Eskom net profit rises

eskom12 July 2014, Johannesburg – Electricity parastatal, Eskom, on Friday reported a net profit of R7.1 billion for the year ended 31 March 2014 – up from R5.2 billion in the previous year.

The utility reported a R2.1 billion gain on derivatives.

The surplus will be reinvested in the company in full, to support its capacity expansion programme and to service debt.

The utility’s revenues and profits are higher in winter because of greater sales volumes, seasonal tariff adjustments and lower maintenance costs. Revenue for the year ended 31 March 2014 increased to R139.5 billion from R128.8 billion in the previous year, reflecting the impact of the 8% tariff increase and the flat demand for electricity (0.6% growth compared to the previous year). However, the increase in revenue was offset by escalating primary energy costs, especially on open-cycle gas turbines (OCGTs), and an increase in maintenance costs.

“This translated into revenue per kilowatt hour of 62.8c (2013: 58.5c), while costs per kWh in Eskom’s electricity business were 59.7c (2013: 54.2c). Primary energy costs have increased significantly by 14.2% to 32.0c/Kw,” it said.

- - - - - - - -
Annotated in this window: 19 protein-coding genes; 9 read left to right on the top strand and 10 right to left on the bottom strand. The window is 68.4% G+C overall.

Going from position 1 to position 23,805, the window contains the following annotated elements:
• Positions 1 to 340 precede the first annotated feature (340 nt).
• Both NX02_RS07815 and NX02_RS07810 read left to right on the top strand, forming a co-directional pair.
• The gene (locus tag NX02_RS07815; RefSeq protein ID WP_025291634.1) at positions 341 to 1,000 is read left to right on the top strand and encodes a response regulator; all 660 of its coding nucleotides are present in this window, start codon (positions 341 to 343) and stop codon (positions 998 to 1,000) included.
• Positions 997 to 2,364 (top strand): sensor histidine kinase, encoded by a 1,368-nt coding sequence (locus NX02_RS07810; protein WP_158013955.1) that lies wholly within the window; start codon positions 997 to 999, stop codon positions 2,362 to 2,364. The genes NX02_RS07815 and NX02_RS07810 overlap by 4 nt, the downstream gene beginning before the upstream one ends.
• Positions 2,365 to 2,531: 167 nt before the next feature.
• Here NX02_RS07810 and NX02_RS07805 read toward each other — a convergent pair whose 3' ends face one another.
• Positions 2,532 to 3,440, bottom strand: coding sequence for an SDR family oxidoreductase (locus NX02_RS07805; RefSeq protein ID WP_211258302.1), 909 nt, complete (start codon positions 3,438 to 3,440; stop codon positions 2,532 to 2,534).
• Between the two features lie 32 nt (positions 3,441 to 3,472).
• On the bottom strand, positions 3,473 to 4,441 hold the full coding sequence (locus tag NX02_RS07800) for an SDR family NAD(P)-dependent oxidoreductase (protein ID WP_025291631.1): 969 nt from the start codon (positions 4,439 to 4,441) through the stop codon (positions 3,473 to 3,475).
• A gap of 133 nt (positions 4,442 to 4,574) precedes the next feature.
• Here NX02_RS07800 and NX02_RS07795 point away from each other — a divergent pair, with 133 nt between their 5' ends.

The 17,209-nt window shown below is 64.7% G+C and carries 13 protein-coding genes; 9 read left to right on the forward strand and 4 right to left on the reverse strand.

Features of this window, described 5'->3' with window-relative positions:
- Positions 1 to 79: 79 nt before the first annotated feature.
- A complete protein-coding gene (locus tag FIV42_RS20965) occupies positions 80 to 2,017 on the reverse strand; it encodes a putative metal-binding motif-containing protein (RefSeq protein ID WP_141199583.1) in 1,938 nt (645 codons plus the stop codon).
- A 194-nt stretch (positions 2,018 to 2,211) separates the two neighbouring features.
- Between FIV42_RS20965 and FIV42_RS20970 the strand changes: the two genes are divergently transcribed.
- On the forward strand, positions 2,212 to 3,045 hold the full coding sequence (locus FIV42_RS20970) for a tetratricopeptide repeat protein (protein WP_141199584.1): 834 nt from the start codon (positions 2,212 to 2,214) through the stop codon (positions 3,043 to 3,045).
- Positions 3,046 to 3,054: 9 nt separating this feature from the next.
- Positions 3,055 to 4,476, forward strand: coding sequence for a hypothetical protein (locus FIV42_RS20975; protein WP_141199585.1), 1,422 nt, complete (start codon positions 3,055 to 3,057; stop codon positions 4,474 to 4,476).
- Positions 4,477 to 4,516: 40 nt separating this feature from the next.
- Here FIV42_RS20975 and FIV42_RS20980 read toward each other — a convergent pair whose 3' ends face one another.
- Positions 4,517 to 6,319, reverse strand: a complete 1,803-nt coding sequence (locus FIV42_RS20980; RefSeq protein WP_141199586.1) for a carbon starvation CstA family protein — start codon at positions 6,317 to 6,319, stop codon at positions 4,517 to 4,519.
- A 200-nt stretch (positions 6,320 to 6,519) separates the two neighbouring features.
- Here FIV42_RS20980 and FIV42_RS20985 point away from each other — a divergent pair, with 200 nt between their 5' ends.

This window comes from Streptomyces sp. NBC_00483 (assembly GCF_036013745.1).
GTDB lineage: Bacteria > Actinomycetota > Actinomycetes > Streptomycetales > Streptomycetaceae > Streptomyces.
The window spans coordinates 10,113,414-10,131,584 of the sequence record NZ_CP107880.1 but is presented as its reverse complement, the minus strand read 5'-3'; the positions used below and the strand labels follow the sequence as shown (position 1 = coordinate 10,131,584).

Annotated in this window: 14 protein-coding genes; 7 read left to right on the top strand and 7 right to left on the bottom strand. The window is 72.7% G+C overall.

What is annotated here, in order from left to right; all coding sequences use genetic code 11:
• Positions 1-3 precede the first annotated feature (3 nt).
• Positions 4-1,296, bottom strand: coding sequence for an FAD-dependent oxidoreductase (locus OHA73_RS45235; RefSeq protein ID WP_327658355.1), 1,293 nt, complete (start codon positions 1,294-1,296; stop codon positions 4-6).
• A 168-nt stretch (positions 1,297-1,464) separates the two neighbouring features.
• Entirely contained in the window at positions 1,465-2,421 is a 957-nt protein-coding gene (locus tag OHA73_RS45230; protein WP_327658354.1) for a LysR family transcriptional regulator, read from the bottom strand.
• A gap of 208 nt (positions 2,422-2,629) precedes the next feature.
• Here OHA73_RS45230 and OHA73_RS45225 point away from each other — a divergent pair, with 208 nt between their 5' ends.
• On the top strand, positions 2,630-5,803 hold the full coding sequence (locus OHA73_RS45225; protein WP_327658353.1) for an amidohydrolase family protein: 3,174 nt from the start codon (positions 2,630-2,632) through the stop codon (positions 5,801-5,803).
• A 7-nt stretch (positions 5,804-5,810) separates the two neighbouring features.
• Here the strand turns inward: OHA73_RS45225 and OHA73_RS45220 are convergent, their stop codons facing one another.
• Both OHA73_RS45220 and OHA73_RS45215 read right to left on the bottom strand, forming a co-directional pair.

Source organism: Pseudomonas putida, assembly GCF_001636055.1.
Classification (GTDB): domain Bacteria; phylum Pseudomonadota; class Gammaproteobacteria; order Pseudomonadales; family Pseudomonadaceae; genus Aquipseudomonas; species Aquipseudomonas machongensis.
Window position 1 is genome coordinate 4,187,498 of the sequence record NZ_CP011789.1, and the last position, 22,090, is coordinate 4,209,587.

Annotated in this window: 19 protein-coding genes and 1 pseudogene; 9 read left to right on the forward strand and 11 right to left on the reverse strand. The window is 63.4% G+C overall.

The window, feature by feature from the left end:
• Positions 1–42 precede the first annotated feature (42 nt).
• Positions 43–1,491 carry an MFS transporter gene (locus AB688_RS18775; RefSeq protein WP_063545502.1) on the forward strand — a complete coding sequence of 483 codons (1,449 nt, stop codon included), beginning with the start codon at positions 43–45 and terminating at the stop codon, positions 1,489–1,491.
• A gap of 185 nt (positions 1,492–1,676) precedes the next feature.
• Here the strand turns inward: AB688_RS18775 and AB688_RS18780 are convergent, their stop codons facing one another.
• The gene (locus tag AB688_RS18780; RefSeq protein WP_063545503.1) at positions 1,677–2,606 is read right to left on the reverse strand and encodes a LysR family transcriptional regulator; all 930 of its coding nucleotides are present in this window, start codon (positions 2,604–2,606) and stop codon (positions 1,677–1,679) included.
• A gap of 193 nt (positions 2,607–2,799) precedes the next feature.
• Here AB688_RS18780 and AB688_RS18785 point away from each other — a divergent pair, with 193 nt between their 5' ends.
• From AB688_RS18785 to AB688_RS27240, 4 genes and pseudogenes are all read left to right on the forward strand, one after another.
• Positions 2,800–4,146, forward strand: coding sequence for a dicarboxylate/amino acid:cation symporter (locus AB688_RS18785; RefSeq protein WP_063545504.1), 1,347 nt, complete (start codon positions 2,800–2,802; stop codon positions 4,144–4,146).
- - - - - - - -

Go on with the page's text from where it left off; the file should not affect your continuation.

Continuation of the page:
On progress at its plants, the entity said its R300 billion funding plan was progressing well with 90.5% of funding secured.

“However, the plan from 1 April 2010 to 31 March 2017 was based on the assumption of a 16% third Multi-Year Price Determination (MYPD 3) tariff increase and will need to be extended to support the capital expansion programme to 31 March 2018,” it added.

For some time, Eskom has said that the National Energy Regulator of SA (Nersa’s) 2013 third Multi-Year Price Determination decision to allow Eskom an 8% annual tariff increase left Eskom with a R225 billion revenue shortfall over a five year period between 2013 and 2018.

In its application to Nersa in October 2012 for a tariff hike, Eskom asked the regulator to grant it a total 16% hike over the course of a five-year period.

The revenue shortfall created by the MYPD 3 determination requires a shift in the business.

“A number of options are being pursued together with government, including the regulatory clearing account (RCA) adjustment and other funding alternatives,” said Finance Director, Tsholofelo Molefe.


– SANews

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